Liriano comes up short in pitchers' duel

Liriano comes up short in pitchers' duel

Liriano comes up short in pitchers' duel
KANSAS CITY -- It was a good news, bad news night for the Twins on Tuesday against the Royals.

The good news was that Francisco Liriano turned in his second straight solid outing since being demoted to the bullpen after struggling to open the year. Liriano allowed just one run on four hits over six strong innings after he tossed six scoreless innings against the A's last week.

But the bad news was that it wasn't enough, as he was outdueled by left-hander Bruce Chen in a 1-0 loss at Kauffman Stadium that marked the sixth time Minnesota has been shut out this year.

"It's bad that we lost but just going out there and giving my team a chance to win a ballgame makes me feel better," Liriano said. "I know we lost and everything but you have to give some credit to Chen. He was throwing the ball pretty good tonight and locating."

Liriano also walked just one and struck out eight batters, including four in the fourth inning to become just the second Twins player to accomplish the rare feat. He joined Scott Baker, who struck out four Brewers in an inning on June 15, 2008.

Liriano struck out Mike Moustakas, Jeff Francoeur, Eric Hosmer and Brayan Pena that frame, as Francoeur reached on a wild pitch on the third strike.

"It's all about location," Liriano said. "I think when you locate a ball where you want it that's the results you can get. So it's all about location and keeping the ball down."

Twins manager Ron Gardenhire liked what he saw from Liriano, who has a 0.75 ERA over his last two starts after posting a 9.45 ERA in his first six starts before making five relief appearances in attempt to get him back on track.

"He's throwing the ball over the plate, and that's the bottom line," Gardenhire said. "You throw it over, you work ahead in the count. You see his stuff, even when he got behind. He was two-seaming the heck out of it and it was just diving; those guys were swinging and missing. Once he got in some favorable counts, the slider was just disappearing. I think you could ask those guys on the other side; that was some nasty stuff. That's what we hope to continue to have. That gives us an opportunity to win baseball games."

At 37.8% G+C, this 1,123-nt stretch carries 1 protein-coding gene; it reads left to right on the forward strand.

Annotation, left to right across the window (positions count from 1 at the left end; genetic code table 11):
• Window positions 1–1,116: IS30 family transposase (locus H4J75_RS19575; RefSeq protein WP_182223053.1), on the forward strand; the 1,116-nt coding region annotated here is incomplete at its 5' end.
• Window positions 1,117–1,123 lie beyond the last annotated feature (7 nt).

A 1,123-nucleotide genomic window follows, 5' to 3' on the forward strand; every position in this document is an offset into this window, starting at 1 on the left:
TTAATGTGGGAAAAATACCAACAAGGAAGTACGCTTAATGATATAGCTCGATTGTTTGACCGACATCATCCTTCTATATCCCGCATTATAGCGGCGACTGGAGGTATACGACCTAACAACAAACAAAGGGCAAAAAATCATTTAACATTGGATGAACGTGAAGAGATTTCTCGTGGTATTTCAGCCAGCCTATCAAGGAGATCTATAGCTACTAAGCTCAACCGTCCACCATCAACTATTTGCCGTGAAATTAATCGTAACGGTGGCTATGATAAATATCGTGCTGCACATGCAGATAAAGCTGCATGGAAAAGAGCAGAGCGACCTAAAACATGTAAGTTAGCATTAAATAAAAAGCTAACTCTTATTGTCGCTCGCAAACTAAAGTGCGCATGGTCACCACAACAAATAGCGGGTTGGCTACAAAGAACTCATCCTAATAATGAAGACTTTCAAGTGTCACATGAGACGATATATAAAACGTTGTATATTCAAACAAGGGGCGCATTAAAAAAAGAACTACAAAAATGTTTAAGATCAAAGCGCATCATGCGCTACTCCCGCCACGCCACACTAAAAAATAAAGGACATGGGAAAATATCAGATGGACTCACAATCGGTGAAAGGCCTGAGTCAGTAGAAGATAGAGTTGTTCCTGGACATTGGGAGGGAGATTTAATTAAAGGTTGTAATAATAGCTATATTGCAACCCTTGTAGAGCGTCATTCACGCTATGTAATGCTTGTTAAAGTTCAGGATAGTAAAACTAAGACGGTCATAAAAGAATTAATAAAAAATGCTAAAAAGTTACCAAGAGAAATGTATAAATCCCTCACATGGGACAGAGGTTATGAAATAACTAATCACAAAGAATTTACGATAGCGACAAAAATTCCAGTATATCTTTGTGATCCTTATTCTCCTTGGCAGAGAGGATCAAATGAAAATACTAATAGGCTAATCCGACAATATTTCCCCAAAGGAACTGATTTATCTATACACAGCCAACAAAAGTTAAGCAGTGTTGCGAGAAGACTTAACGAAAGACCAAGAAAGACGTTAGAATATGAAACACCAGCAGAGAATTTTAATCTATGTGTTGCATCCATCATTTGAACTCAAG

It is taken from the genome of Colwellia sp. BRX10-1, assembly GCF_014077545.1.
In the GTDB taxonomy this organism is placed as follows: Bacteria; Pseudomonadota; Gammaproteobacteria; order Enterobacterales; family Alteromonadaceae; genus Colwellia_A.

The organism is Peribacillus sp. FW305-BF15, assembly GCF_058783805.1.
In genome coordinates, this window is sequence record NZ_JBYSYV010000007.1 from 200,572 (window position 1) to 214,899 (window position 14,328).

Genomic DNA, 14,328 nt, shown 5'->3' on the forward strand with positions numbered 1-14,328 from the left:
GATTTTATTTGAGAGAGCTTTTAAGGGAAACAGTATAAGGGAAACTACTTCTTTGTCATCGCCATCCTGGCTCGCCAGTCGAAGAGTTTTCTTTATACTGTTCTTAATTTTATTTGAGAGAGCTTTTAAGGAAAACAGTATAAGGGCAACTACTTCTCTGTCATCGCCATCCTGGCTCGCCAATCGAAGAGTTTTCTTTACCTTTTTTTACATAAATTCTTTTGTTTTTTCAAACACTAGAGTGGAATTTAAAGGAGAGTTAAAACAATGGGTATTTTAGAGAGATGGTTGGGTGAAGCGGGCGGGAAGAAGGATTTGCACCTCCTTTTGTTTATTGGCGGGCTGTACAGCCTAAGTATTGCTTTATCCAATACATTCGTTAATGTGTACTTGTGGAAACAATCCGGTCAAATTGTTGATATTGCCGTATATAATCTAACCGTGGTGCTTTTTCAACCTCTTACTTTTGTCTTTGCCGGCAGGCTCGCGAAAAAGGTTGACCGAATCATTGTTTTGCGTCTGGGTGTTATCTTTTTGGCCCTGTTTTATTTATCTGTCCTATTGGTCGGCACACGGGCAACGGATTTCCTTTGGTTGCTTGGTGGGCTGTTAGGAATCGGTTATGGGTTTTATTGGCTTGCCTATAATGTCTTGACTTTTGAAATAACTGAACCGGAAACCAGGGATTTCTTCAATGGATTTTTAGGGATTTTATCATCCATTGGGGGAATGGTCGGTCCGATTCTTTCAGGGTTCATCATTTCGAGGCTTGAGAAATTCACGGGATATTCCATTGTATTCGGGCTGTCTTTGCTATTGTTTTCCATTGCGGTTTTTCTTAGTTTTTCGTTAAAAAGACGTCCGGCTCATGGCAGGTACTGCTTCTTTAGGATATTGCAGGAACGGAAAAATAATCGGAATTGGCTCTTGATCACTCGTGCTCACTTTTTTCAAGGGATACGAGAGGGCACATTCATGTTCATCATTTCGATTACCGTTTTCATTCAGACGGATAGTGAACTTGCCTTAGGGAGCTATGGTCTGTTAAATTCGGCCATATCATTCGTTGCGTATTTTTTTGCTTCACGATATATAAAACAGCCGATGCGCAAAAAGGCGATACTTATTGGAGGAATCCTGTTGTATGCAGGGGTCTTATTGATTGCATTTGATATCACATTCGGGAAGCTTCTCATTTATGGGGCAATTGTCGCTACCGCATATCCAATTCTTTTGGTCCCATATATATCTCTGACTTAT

The Royals scored just once off Liriano on an RBI single from Pena in the second inning after Hosmer reached on a fielder's choice and stole second base. Liriano admitted he didn't pay enough attention to Hosmer, and it ended up coming back to haunt him.

"With the type of stuff Liriano had tonight, any opportunity you get you can't pass up," said Hosmer, who ran on the first pitch. "For me it was just kind of do-or-die to get in scoring position. It was just the risk we were taking right there."

It was enough for Chen, who tossed seven scoreless innings against the Twins. The veteran lefty gave up just four hits and didn't walk a batter.

The Twins only reached second base twice against Chen, as Brian Dozier was stranded there in the fifth after a two-out double and Darin Mastroianni was left there after singling and stealing second with two outs in the sixth.

"He changed speeds well, kept us off-balance," said Denard Span, who struck out twice against Chen. "He threw a lot of different arm angles, threw over the top, three-quarters, and a couple times sidearm with two strikes, so he mixed it up, and he's the type of pitcher where when he's on, he can do what he did tonight."

The Twins saw a late rally in the ninth against Jonathan Broxton fall just short, as Trevor Plouffe hit a liner into the gap with two runners on and two out but Jarrod Dyson made a running catch in left-center to give Minnesota just its second loss in its last eight games.

"I thought he hit it pretty good but Dyson out there runs it down," Gardenhire said. "He's pretty quick, pretty good. I was hoping it would get to the gap, but Dyson had it covered pretty good."

Rhett Bollinger is a reporter for Read his blog, Bollinger Beat, and follow him on Twitter @RhettBollinger. This story was not subject to the approval of Major League Baseball or its clubs.